Editorial | Mr Troupe’s appalling lack of remorse
Are we seeing the tip of the iceberg in the Michael Troupe suspension? The councillor and former deputy mayor of Montego Bay has been slapped with a three-month suspension for bringing the Montego Bay Municipal Corporation into disrepute.
Section 44 of the Local Government Act states that a council may, by resolution passed by a two-thirds majority of councillors present at a meeting, expel for a limited time, or for the remainder of the member's term, any member of such council for "persistent obstruction or other misconduct tending to prevent the conduct of business or to bring the council into disrepute".
Voting on the resolution, which was introduced last year, took place strictly along party lines. All 13 Jamaica Labour Party councillors supported the motion, while the four People's National Party councillors voted against it.
What little fact we know is that Michael Troupe authorised payments to his former secretary/assistant for work undertaken more than three months after she had allegedly walked off the job.
Mr Troupe's ex-assistant was a person of interest in relation to investigations into a massive arms and ammunition shipment from Miami destined for Montego Bay. She was questioned but never charged in connection with the shipment. In fact, no one has so far been held responsible for the illicit cargo.
Given the paucity of information into the circumstances of the former employee's engagement, we submit that the situation requires deeper investigation and perhaps an audit of the corporation. For example, if indeed the employee had walked off the job, under what circumstances was she reassigned additional duties? What was the nature of the work she was given? Did the corporation receive value for the work undertaken?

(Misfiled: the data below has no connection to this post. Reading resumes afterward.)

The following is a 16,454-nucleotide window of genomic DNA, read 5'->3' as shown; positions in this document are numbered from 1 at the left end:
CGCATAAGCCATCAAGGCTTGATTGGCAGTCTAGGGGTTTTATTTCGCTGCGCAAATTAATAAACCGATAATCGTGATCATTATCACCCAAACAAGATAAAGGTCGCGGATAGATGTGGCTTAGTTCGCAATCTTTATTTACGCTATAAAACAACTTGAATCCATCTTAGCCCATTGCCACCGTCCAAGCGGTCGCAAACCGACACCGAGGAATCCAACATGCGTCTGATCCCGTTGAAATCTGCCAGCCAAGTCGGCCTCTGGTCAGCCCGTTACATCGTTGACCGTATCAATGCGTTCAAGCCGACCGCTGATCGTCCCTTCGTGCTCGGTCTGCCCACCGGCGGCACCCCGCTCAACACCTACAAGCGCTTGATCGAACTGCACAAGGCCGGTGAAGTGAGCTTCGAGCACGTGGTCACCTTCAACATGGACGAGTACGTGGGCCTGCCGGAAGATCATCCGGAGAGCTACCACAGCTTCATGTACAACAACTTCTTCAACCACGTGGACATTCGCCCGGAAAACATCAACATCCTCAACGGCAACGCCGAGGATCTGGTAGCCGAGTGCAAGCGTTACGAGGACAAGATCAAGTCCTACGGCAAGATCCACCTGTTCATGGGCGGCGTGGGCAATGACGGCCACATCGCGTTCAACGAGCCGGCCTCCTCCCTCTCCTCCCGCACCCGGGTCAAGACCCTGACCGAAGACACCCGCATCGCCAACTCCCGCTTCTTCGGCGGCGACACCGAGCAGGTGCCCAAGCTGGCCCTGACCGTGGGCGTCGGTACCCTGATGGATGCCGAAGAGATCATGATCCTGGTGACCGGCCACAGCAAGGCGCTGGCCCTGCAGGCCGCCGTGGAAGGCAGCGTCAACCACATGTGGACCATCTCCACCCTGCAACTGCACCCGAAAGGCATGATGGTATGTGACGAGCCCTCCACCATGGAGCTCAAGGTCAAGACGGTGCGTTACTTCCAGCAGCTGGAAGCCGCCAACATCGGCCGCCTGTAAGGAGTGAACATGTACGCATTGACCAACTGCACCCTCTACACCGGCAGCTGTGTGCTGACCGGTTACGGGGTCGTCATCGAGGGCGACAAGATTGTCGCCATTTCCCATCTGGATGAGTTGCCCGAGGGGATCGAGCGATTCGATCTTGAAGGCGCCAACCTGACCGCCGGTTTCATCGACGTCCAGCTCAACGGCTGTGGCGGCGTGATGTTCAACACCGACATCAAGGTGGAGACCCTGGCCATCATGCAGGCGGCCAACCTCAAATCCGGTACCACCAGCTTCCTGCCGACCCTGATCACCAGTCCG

Reforming our democracy
After the declaration Thursday, a smiling and seemingly unrepentant Troupe said he would now have more time to spend with members of his Granville division. Was there remorse? As far as we can tell, there was not even the hint of an apology from Mr Troupe. In fact, Mr Troupe appeared to trivialise the issue and exuded a triumphant air, certain that he could find succour among his constituents who would demand no accountability from him.
A man of Mr Troupe's political experience must understand that an effective apology may even succeed in protecting one's legacy - by admitting wrongdoing and making amends.
Does Mr Troupe's suspension put an end to the controversy? Is a criminal investigation into these bizarre circumstances warranted?
The Montego Bay Municipal Corporation conducted its own investigation into Mr Troupe's conduct but it has not publicly revealed the findings. In light of the seriousness of the circumstances, it should now take the opportunity to state whether the grounds exist to turn over the matter to the police for further investigations.
The wider public would like to think that the actions by the Montego Bay Municipal Corporation will go even a small way in helping to clean up the body politic and perhaps provide for the young and upcoming politicians an opportunity to undertake the tough job of reforming our democracy to make it more accountable by improving performance at the local level.